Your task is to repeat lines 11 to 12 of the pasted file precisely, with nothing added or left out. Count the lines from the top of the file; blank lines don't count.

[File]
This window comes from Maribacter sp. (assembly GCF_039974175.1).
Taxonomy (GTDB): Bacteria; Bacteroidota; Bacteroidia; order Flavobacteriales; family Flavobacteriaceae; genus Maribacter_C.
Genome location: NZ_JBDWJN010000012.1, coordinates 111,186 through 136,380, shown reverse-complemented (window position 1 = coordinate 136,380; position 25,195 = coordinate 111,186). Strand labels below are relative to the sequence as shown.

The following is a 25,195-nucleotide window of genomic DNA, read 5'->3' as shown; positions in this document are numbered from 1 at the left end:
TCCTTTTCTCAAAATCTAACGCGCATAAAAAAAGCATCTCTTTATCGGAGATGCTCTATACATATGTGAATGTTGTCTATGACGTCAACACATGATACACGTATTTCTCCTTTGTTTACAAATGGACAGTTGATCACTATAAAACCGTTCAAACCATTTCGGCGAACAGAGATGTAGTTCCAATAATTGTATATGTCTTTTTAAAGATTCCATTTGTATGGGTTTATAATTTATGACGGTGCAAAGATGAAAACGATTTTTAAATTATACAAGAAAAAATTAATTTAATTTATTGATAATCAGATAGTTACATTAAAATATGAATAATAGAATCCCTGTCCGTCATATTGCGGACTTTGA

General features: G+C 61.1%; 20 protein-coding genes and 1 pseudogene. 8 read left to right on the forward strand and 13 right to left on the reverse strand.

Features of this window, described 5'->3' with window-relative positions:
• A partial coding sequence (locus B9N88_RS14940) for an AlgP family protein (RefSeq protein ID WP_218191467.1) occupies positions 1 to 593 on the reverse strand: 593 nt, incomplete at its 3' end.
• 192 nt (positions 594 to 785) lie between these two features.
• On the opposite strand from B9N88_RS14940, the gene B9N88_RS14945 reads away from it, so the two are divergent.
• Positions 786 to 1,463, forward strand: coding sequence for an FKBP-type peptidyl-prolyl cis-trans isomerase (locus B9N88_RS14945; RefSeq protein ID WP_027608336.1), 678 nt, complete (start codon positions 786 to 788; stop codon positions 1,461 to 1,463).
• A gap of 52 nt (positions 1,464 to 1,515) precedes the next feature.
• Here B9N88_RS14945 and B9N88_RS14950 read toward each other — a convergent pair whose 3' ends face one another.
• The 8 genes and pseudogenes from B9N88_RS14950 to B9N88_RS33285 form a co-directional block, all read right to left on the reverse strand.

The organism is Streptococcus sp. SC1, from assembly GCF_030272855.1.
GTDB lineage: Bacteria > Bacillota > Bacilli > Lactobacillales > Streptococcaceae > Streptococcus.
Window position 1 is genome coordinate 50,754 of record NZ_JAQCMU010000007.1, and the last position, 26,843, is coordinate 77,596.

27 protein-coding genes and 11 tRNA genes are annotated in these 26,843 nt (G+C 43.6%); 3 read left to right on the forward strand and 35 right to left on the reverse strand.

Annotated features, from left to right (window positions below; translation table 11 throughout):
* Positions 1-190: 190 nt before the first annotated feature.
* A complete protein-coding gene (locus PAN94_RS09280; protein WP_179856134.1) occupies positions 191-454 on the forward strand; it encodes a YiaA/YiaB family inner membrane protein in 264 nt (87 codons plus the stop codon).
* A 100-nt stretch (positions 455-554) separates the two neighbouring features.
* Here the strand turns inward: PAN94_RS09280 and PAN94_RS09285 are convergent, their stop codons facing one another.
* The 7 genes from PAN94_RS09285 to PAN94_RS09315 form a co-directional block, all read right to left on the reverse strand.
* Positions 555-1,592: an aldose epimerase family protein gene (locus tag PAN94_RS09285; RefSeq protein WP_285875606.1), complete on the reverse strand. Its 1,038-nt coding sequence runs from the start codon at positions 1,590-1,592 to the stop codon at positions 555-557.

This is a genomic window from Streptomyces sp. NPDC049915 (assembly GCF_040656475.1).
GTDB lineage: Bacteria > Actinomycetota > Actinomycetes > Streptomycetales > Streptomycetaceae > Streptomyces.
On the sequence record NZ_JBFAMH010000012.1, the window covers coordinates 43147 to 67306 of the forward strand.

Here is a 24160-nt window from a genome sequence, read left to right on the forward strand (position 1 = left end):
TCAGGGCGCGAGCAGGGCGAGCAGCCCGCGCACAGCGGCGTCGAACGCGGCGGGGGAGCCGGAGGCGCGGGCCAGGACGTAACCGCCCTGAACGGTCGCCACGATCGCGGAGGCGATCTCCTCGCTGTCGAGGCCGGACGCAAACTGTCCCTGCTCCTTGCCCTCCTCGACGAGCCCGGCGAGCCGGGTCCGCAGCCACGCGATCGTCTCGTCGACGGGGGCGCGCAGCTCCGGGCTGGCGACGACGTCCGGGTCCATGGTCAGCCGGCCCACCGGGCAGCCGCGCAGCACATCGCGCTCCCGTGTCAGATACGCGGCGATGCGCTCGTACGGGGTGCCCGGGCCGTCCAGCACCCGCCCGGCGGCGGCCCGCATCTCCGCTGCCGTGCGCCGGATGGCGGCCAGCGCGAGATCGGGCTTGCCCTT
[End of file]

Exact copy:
• Positions 786 to 1,463, forward strand: coding sequence for an FKBP-type peptidyl-prolyl cis-trans isomerase (locus B9N88_RS14945; RefSeq protein ID WP_027608336.1), 678 nt, complete (start codon positions 786 to 788; stop codon positions 1,461 to 1,463).
• A gap of 52 nt (positions 1,464 to 1,515) precedes the next feature.